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UV-sensitive syndrome is a condition that is characterized by sensitivity to the ultraviolet (UV) rays in sunlight. Even a small amount of sun exposure can cause a sunburn in affected individuals. In addition, these individuals can have freckles, dryness, or changes in coloring (pigmentation) on sun-exposed areas of skin after repeated exposure. Some people with UV-sensitive syndrome have small clusters of enlarged blood vessels just under the skin (telangiectasia), usually on the cheeks and nose. Although UV exposure can cause skin cancers, people with UV-sensitive syndrome do not have an increased risk of developing these forms of cancer compared with the general population.
UV-sensitive syndrome appears to be a rare condition; only a small number of affected individuals have been reported in the scientific literature. However, this condition may be underdiagnosed.
UV-sensitive syndrome can result from mutations in the ERCC6 gene (also known as the CSB gene), the ERCC8 gene (also known as the CSA gene), or the UVSSA gene. These genes provide instructions for making proteins that are involved in repairing damaged DNA. DNA can be damaged by UV rays from the sun and by toxic chemicals, radiation, and unstable molecules called free radicals. Cells are usually able to fix DNA damage before it causes problems. If left uncorrected, DNA damage accumulates, which causes cells to malfunction and can lead to cell death.
Cells have several mechanisms to correct DNA damage. The CSB, CSA, and UVSSA proteins are involved in one mechanism that repairs damaged DNA within active genes (those genes undergoing gene transcription, the first step in protein production). When DNA in active genes is damaged, the enzyme that carries out gene transcription (RNA polymerase) gets stuck, and the process stalls. Researchers think that the CSB, CSA, and UVSSA proteins help remove RNA polymerase from the damaged site, so the DNA can be repaired.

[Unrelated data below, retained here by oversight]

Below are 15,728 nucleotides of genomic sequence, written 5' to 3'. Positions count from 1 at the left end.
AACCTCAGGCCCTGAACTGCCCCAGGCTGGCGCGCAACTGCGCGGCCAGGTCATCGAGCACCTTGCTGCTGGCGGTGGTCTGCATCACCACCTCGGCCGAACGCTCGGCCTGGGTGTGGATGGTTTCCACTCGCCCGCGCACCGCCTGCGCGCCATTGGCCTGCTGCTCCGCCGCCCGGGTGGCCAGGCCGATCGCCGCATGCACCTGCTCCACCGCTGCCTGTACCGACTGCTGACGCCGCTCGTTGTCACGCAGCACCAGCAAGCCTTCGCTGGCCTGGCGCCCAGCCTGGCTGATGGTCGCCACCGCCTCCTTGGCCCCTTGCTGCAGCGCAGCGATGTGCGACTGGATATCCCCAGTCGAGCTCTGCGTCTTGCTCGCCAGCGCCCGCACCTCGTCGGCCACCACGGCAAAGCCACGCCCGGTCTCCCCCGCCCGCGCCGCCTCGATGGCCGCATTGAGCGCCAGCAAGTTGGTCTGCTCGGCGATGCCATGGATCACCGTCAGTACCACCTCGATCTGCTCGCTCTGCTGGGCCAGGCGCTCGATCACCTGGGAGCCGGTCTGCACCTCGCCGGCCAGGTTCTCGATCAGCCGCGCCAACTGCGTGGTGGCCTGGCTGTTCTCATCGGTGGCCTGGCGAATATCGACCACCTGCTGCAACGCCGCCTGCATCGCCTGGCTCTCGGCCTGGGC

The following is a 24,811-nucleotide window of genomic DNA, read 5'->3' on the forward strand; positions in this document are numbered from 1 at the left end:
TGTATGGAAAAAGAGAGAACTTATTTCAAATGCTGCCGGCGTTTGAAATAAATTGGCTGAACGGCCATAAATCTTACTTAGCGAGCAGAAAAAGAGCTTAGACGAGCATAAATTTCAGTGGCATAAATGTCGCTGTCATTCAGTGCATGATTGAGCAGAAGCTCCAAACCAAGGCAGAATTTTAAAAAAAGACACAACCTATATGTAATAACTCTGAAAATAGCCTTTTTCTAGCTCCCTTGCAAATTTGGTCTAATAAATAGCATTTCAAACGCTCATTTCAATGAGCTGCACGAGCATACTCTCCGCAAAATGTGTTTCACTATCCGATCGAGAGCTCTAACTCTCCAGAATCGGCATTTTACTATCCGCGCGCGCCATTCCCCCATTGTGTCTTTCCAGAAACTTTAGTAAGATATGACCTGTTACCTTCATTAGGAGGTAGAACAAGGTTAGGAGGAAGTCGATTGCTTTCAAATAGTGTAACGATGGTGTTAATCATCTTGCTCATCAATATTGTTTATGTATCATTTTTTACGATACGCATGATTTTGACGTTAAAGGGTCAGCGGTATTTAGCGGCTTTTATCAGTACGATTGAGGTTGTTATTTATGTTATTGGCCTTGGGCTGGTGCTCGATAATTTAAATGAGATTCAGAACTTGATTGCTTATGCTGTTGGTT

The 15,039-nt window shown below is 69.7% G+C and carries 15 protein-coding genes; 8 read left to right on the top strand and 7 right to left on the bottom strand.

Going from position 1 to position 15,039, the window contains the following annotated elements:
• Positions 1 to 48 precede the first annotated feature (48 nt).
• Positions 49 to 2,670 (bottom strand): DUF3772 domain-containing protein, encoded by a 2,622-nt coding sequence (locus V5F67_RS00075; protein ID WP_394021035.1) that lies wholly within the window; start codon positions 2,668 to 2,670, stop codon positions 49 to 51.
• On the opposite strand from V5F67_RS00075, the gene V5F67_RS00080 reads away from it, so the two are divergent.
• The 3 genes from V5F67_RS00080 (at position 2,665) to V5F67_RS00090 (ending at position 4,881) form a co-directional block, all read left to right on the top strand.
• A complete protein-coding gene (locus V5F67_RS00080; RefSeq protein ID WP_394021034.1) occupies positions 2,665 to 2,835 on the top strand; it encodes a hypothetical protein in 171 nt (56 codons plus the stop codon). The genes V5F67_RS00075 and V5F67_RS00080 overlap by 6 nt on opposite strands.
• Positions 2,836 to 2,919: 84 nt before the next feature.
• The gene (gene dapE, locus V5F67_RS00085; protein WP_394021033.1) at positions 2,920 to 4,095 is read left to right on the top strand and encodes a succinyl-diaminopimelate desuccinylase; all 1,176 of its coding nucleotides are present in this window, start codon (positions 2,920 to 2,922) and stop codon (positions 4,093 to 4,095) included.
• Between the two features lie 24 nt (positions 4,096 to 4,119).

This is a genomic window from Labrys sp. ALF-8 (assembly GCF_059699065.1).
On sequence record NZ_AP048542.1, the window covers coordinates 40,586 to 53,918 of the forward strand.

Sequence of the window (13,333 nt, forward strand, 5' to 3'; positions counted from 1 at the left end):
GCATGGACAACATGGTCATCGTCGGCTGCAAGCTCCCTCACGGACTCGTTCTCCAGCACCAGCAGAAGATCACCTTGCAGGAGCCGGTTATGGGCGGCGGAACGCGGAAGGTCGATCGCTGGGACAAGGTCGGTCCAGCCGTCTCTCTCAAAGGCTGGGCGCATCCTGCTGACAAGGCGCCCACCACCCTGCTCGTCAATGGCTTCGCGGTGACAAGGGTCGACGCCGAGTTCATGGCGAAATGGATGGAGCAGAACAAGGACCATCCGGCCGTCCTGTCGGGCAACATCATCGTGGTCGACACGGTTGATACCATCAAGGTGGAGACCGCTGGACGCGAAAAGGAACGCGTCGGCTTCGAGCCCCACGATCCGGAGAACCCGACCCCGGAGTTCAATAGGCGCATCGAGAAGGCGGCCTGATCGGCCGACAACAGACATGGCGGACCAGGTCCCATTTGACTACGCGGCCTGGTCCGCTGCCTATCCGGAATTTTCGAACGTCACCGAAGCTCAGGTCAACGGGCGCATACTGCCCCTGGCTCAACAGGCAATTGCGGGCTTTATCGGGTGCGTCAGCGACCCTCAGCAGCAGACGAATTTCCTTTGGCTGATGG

Mutations in the ERCC6, ERCC8, or UVSSA genes lead to the production of an abnormal protein or the loss of the protein. If any of these proteins is not functioning normally, skin cells cannot repair DNA damage caused by UV rays, and transcription of damaged genes is blocked. However, it is unclear exactly how abnormalities in these proteins cause the signs and symptoms of UV-sensitive syndrome.
Changes in these genes are associated with UV-sensitive syndrome.
This condition is inherited in an autosomal recessive pattern, which means both copies of the gene in each cell have mutations. The parents of an individual with an autosomal recessive condition each carry one copy of the mutated gene, but they typically do not show signs and symptoms of the condition.
These resources address the diagnosis or management of UV-sensitive syndrome and may include treatment providers.
You might also find information on the diagnosis or management of UV-sensitive syndrome in Educational resources (http://www.ghr.nlm.nih.gov/condition/uv-sensitive-syndrome/show/Educational+resources) and Patient support (http://www.ghr.nlm.nih.gov/condition/uv-sensitive-syndrome/show/Patient+support).
General information about the diagnosis (http://ghr.nlm.nih.gov/handbook/consult/diagnosis) and management (http://ghr.nlm.nih.gov/handbook/consult/treatment) of genetic conditions is available in the Handbook. Read more about genetic testing (http://ghr.nlm.nih.gov/handbook/testing), particularly the difference between clinical tests and research tests (http://ghr.nlm.nih.gov/handbook/testing/researchtesting).
To locate a healthcare provider, see How can I find a genetics professional in my area? (http://ghr.nlm.nih.gov/handbook/consult/findingprofessional) in the Handbook.
You may find the following resources about UV-sensitive syndrome helpful. These materials are written for the general public.
You may also be interested in these resources, which are designed for healthcare professionals and researchers.
For more information about naming genetic conditions, see the Genetics Home Reference Condition Naming Guidelines (http://ghr.nlm.nih.gov/ConditionNameGuide) and How are genetic conditions and genes named? (http://ghr.nlm.nih.gov/handbook/mutationsanddisorders/naming) in the Handbook.
Ask the Genetic and Rare Diseases Information Center (http://rarediseases.info.nih.gov/GARD/).
autosomal ; autosomal recessive ; cancer ; cell ; DNA ; DNA damage ; enzyme ; free radicals ; gene ; gene transcription ; pigmentation ; population ; protein ; radiation ; recessive ; RNA ; RNA polymerase ; sensitivity ; syndrome ; telangiectasia ; toxic ; transcription ; UV rays
You may find definitions for these and many other terms in the Genetics Home Reference Glossary (http://www.ghr.nlm.nih.gov/glossary).
The resources on this site should not be used as a substitute for professional medical care or advice. Users seeking information about a personal genetic disease, syndrome, or condition should consult with a qualified healthcare professional. See How can I find a genetics professional in my area? (http://ghr.nlm.nih.gov/handbook/consult/findingprofessional) in the Handbook.